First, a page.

I came to Auburn in 2012 on a whim. I was a newlywed and mother of a two-year-old daughter, Alexandra, and there was lingering uncertainty on what I would study when I became part of the Auburn Family.
Initially, my dream was to work with an Egyptian nonprofit working with women and girls who experienced female genital cutting/mutilation or work for an embassy in North Africa. This is where I began to major in political science, international relations. I began to research more and read about horrors that were occurring in Egypt and other nations such as sexual harassment, abuses, and sexual violence. And that is when it happened. All the trauma from my own assault when I was 15 surfaced.
Auburn’s student counseling services saved me. I was able to see a counselor about a month after applying, and I was able to work through the various traumas that occurred throughout my lifetime: alcoholic father, sexual violence, trauma that stems from the divorce of my parents, etc. Working through that trauma allowed for me to be a better wife, mother, and overall person. It allowed me to heal, and it steered me into a path that lead to where I am now.
After applying to the Auburn Master’s of Public Administration Program and being accepted, I was able to really focus on nonprofit work geared specifically towards survivors of sexual violence. I became a part of the RAINN Speaker’s Bureau and traveled across the State of Alabama participating on panels with judges and law enforcement, gave speeches to my peers and listened to other survivors. During this time I began to intern at the Sexual Assault Support Center (SASC): The Center at 909 in Columbus, Ga. under another Auburn alumna and The Center’s executive director, Kyle A. Bair.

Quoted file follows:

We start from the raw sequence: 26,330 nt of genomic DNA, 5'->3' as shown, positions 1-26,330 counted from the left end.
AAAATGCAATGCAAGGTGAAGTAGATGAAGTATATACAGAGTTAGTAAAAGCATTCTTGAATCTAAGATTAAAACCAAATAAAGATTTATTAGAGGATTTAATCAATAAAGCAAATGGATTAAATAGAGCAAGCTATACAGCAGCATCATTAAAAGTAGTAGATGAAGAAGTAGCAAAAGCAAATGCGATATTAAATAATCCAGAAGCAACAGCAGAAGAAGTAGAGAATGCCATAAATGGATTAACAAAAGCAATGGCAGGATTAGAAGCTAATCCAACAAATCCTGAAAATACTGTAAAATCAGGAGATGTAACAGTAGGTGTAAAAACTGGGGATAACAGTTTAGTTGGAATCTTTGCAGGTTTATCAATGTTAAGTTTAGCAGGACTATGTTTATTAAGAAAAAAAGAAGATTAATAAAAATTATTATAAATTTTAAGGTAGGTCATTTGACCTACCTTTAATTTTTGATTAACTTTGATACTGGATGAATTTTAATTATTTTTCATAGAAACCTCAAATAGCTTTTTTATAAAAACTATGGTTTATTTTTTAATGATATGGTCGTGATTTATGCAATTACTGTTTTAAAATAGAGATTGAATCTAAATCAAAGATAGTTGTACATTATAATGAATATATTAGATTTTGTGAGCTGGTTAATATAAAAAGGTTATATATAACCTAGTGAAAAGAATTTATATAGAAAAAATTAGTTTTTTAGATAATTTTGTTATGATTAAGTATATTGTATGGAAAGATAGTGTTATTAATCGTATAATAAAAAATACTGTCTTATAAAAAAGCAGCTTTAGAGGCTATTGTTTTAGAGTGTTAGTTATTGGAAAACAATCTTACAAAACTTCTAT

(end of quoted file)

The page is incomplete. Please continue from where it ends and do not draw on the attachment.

I am now the assistant director at The Center and have worked with survivors of all ages. As young as four to 80+; some were survivors of human trafficking. I have also given presentations at numerous events, trained local law enforcement, have written grants that have awarded The Center nearly half a million dollars this year alone, reconstructed our social media presence, created many flyers and brochures, and am spearheading a new program to the center where I will speak with local youth on healthy relationships.
Out of all of this…what is the best part of my job? Seeing the survivors heal at their own pace. Their bravery and courage to continue to heal is truly awe inspiring, and I am honored to be a part of that journey.